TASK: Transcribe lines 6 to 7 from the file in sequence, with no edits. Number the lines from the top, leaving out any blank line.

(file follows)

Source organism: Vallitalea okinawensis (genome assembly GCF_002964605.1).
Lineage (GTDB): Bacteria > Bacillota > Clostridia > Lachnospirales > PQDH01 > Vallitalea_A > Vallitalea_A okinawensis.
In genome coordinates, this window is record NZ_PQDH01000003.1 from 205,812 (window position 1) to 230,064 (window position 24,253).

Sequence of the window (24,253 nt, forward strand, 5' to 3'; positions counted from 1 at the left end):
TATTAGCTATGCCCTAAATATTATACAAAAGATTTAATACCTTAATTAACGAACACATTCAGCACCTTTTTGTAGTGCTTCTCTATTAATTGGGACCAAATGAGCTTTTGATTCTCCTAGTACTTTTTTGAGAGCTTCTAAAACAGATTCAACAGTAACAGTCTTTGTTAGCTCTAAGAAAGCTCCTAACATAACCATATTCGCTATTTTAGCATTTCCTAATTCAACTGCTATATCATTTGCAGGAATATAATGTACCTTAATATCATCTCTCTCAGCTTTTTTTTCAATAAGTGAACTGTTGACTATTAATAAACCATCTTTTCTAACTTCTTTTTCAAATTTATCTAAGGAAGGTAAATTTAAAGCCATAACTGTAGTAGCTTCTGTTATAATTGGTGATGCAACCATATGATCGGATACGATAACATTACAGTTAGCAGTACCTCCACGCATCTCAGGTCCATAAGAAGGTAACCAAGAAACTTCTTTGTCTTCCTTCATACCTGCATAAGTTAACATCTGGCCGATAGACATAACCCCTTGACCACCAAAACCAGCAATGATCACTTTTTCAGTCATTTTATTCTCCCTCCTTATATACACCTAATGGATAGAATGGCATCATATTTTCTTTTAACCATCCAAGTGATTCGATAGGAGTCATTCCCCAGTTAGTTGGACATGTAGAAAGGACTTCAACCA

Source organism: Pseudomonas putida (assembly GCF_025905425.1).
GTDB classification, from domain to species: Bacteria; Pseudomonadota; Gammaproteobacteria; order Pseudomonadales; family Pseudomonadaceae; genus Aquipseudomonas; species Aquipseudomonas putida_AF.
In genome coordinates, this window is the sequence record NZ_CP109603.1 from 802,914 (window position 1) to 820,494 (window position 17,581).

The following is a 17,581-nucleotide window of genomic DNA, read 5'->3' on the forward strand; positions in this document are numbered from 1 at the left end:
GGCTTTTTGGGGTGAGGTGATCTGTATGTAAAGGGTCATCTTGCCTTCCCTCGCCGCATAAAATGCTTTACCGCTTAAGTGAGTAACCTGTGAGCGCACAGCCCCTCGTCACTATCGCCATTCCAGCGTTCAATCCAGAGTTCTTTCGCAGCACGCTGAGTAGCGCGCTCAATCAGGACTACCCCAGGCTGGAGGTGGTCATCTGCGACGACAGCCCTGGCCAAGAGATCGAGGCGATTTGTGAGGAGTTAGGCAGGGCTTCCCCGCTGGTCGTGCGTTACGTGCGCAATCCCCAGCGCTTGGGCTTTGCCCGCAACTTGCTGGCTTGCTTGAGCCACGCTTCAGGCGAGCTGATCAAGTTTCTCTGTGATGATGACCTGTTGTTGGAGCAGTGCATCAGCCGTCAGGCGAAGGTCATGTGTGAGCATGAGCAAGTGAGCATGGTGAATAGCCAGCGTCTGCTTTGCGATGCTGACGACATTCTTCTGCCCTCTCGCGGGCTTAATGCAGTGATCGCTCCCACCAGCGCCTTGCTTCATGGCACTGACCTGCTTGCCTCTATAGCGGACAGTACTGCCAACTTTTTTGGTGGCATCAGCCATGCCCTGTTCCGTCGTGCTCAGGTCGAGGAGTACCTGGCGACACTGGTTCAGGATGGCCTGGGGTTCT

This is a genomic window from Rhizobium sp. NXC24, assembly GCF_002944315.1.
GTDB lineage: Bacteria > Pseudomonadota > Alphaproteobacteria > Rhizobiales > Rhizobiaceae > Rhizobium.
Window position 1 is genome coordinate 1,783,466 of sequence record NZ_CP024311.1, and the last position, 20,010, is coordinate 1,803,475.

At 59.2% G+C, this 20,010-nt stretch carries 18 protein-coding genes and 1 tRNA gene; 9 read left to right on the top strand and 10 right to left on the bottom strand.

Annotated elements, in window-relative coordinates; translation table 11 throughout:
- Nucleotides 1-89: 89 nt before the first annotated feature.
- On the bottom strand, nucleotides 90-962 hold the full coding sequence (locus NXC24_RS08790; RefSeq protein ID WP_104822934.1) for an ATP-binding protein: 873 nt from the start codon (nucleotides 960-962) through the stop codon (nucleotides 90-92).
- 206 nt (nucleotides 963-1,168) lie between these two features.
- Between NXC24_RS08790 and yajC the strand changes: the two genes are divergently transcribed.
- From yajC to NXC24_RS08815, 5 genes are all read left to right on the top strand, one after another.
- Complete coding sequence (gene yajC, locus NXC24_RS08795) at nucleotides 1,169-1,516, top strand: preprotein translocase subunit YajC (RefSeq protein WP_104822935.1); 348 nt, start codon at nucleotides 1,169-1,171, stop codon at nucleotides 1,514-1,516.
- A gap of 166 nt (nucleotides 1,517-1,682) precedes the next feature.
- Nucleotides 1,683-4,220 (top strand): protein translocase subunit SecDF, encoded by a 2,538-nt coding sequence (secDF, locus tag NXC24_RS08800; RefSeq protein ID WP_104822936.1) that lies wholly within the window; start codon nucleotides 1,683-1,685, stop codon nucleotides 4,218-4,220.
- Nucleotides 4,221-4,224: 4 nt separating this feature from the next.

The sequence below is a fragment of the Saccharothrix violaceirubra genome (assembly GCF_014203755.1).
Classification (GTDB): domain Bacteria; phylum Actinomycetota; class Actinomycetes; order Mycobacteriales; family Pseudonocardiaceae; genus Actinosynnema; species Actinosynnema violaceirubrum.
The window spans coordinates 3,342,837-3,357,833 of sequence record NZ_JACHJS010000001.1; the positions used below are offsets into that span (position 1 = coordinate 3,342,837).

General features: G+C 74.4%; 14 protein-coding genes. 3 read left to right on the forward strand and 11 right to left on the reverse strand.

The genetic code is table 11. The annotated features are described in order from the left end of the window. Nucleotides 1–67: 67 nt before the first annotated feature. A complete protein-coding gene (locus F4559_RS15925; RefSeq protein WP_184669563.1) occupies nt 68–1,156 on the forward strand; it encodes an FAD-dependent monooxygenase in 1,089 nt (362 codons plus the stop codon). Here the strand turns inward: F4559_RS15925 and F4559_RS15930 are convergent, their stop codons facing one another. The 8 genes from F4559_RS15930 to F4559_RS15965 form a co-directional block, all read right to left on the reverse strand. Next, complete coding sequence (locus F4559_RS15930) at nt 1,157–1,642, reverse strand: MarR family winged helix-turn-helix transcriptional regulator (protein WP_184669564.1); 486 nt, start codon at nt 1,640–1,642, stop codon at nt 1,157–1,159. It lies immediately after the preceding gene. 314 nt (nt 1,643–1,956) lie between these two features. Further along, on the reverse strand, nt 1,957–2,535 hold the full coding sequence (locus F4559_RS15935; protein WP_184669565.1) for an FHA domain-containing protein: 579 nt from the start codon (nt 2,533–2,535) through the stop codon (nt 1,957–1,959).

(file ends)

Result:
Source organism: Pseudomonas putida (assembly GCF_025905425.1).
GTDB classification, from domain to species: Bacteria; Pseudomonadota; Gammaproteobacteria; order Pseudomonadales; family Pseudomonadaceae; genus Aquipseudomonas; species Aquipseudomonas putida_AF.